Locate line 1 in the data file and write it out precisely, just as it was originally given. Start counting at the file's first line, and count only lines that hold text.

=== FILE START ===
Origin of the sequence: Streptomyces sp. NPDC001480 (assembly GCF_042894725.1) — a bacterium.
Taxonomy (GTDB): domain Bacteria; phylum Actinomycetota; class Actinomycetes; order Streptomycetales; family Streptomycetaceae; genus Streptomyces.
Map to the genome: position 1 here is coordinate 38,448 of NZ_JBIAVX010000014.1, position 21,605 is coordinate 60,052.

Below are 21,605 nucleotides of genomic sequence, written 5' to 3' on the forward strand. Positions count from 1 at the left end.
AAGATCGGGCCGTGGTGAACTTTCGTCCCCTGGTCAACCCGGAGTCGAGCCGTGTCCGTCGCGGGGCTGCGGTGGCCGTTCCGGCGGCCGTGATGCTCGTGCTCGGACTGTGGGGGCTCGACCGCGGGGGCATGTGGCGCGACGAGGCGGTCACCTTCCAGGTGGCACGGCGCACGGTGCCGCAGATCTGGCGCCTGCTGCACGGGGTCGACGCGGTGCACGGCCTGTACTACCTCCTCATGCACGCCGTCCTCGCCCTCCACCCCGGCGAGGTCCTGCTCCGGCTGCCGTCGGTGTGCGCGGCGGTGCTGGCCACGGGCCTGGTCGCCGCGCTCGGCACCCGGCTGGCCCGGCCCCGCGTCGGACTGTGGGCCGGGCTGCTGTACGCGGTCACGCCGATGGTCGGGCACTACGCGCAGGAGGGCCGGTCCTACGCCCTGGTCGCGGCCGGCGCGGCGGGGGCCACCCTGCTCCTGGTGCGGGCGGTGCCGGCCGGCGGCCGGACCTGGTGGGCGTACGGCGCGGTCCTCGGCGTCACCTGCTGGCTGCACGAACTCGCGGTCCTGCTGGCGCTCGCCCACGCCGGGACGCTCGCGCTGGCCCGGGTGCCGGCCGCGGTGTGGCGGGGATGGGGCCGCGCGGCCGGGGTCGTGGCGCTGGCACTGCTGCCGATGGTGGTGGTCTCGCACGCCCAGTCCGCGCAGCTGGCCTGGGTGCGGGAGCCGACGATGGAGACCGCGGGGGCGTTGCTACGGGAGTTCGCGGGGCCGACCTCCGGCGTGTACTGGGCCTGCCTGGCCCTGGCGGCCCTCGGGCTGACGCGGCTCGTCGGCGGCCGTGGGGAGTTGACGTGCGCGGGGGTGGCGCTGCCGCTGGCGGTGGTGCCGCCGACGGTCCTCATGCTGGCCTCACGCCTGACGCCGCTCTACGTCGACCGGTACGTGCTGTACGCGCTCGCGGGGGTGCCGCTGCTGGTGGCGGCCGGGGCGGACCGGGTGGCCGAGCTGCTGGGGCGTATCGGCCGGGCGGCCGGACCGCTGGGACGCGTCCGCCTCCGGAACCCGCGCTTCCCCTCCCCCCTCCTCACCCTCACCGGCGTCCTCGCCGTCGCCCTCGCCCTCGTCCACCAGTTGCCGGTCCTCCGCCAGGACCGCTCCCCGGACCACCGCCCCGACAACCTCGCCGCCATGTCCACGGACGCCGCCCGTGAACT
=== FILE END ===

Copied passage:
Origin of the sequence: Streptomyces sp. NPDC001480 (assembly GCF_042894725.1) — a bacterium.